Theoretical Background
 Open economy: the openness of the
  economy means that the domestic economy
  is buffeted by events in the rest of the world.
 A relevant and significant aspect of the
  foreign sector is that imports and exports are
  included in the aggregate demand equation;
 This inclusion also reflects the effects on
  demand (and hence employment) of
  variations in the exchange rate.
Theoretical Background
 Cycles and Fluctuations in Economic Activity: such
  ffluctuations occur frequently and full employment is
  at best a rather infrequent occurrence;
 Changes in economic activity impact the rate of
  change of prices and wages, and consequent
  changes in the distribution of income between wages
  and profits;
 Changes in the distribution of income have effects
  on the level of aggregate demand, with the nature of
  the effects depending on whether there is a wage-
  led or a profit-led regime;
 These interactions contribute to the generation of
  cycles.
Presentation
1. Introduction

2. Theoretical Background

3. Economic Policies

4. Summary and Conclusions
Economic Policies
 The objectives of economic policy:
 Full employment of the available labour
  supply;
 Inflation rate consistent with output growth
  rather than an inflation rate target;
 Financial stability;
Economic Policies
   The instruments of economic policy to achieve these
    objectives are:
   Fiscal policy is paramount both in the short run and in
    the long-run;
   In the short run, variations in the fiscal stance can be
    used in conjunction with automatic stabilisers to
    offset fluctuations in economic activity;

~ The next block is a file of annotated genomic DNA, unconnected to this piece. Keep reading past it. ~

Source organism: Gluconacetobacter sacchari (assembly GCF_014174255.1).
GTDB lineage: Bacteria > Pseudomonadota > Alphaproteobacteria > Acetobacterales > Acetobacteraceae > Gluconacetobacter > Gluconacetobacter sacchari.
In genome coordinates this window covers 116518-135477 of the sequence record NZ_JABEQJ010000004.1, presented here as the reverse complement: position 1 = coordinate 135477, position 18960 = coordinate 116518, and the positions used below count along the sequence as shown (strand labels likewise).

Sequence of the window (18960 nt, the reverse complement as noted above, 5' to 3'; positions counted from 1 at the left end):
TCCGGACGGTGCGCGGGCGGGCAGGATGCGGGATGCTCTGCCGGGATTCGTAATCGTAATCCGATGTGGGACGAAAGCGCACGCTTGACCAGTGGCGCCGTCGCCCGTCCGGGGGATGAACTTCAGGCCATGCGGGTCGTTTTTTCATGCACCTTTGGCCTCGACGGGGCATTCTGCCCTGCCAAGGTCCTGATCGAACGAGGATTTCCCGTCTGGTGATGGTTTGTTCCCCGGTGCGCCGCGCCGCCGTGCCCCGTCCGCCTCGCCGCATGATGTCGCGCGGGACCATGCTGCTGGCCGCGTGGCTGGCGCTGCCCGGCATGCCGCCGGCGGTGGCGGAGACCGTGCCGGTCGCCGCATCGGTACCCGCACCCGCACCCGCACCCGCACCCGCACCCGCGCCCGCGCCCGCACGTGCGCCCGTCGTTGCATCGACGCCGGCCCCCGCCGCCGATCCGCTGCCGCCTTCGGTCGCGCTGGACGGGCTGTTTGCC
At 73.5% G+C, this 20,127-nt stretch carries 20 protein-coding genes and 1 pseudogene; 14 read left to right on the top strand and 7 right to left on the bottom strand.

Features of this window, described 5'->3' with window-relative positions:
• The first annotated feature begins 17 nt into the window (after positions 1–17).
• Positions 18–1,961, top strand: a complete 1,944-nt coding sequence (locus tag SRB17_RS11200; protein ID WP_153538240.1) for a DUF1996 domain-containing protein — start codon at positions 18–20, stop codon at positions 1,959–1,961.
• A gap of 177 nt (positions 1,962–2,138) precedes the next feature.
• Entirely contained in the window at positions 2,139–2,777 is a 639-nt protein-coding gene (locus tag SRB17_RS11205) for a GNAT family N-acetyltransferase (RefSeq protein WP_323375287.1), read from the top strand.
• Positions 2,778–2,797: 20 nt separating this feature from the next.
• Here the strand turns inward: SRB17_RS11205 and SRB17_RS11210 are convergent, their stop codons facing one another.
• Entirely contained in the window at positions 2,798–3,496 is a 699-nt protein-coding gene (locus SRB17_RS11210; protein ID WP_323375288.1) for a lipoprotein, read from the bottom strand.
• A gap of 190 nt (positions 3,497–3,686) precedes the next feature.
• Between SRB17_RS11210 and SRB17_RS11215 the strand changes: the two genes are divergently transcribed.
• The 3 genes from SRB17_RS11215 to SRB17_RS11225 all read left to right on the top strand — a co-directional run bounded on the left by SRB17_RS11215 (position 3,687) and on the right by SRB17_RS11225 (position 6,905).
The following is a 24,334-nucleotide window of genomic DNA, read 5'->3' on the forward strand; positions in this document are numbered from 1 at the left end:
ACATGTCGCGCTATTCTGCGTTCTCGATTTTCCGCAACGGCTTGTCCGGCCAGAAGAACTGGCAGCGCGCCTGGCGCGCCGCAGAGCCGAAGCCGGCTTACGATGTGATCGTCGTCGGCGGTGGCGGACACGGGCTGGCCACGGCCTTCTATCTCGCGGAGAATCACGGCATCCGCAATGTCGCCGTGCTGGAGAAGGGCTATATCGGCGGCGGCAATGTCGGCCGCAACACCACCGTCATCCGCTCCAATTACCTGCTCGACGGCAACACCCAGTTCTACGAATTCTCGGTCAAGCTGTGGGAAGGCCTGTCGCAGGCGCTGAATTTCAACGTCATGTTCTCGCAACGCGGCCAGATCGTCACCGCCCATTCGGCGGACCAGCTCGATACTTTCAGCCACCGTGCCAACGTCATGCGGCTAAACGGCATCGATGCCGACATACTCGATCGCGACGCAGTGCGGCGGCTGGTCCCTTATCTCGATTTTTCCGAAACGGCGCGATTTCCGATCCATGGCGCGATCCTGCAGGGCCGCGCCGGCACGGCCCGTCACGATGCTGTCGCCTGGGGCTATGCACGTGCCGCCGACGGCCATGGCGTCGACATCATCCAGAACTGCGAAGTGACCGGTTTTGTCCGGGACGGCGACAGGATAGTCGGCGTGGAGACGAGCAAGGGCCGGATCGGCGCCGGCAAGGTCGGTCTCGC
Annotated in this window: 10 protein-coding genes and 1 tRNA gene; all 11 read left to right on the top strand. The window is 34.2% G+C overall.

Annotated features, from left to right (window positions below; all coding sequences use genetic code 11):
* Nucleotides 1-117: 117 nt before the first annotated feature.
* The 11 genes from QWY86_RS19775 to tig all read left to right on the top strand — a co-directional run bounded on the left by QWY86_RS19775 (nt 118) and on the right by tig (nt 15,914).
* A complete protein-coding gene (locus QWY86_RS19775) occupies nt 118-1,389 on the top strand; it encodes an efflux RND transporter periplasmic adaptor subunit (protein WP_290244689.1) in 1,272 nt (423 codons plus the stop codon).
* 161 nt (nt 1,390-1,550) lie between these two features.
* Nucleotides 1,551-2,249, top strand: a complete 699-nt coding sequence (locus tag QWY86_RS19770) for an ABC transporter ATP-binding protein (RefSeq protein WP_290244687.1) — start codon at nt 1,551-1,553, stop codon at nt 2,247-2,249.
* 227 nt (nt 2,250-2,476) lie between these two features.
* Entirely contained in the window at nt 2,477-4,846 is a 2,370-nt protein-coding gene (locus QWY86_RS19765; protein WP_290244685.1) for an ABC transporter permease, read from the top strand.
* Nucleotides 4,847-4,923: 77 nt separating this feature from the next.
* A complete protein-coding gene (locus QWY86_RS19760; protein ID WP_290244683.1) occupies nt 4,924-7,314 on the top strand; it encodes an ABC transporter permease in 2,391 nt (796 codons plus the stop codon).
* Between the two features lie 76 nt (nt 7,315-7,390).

   In the long run, the general fiscal stance should be
    set to underpin the desired level of output and
    employment;
   A budget deficit (including interest payments), which
    bears a constant relationship to GDP, is sustainable.
    In fact, it leads to a debt ratio equal to the deficit ratio
    divided by the growth of nominal GDP;
Economic Policies
 Interest rate policy should be set so that the real rate of interest
    is as low as possible, but in line with the trend rate of growth;
   In the Treatise of Money (1930), Keynes stated the case for
    interest rate autonomy: the central object of national monetary
    policy should be to maintain a rate of interest consistent with full
    employment;
   This of course may be constrained by world levels of interest
    rates;
   Most important, though, the operation of the central bank should
    ultimately be directed towards financial stability and this
    objective of financial stability should be placed as the most
    significant one for the Central Bank;
   This requires the development of alternative policy instruments
    alongside the downgrading of interest rate policy and of any
    notion of inflation targeting;
Economic Policies
 Financial stability should entail two types of toolkits,
  both under the banner of the policy makers avoiding
  rules and employing judgement and thus discretion;
 The macroprudential toolkit should account for the
  failures of the system: low levels of liquid assets;
  inadequate levels of capital with which to absorb
  losses; too big a financial sector; too leveraged with
  high risks to the taxpayer and the economy;
 Thus, macroprudential financial instruments should
  be able to control the size, leverage, fragility and risk
  of the financial system as a whole;
 In this policy framework separating the socially useful
  banks from the so-called ‘casino’ banks should be
  undertaken;
Economic Policies
 Microprudential instruments relate to the structure
    and regulation of individual banks;
   Banks that are ‘too big to fail’ should be cut down in
    size;
   Guarantees to retail depositors should be limited to
    banks with a narrower range of investments;
   Risky banks to taxpayers and economy should face
    higher capital requirements;
   Large and complex financial institutions can be
    wound down in an orderly manner;
   And, large banks should not be allowed to combine
    retail banking with risky investment business.
 Economic Policies
 Ultimately,  though, coordination of policies is
  paramount, especially fiscal and monetary policies;
 Evidence suggests that under fiscal and monetary
  policy coordination fiscal multipliers are higher than
  when no policy coordination prevails (even bigger
  than the Keynesian ones);
 This is possible so long as the fiscal and monetary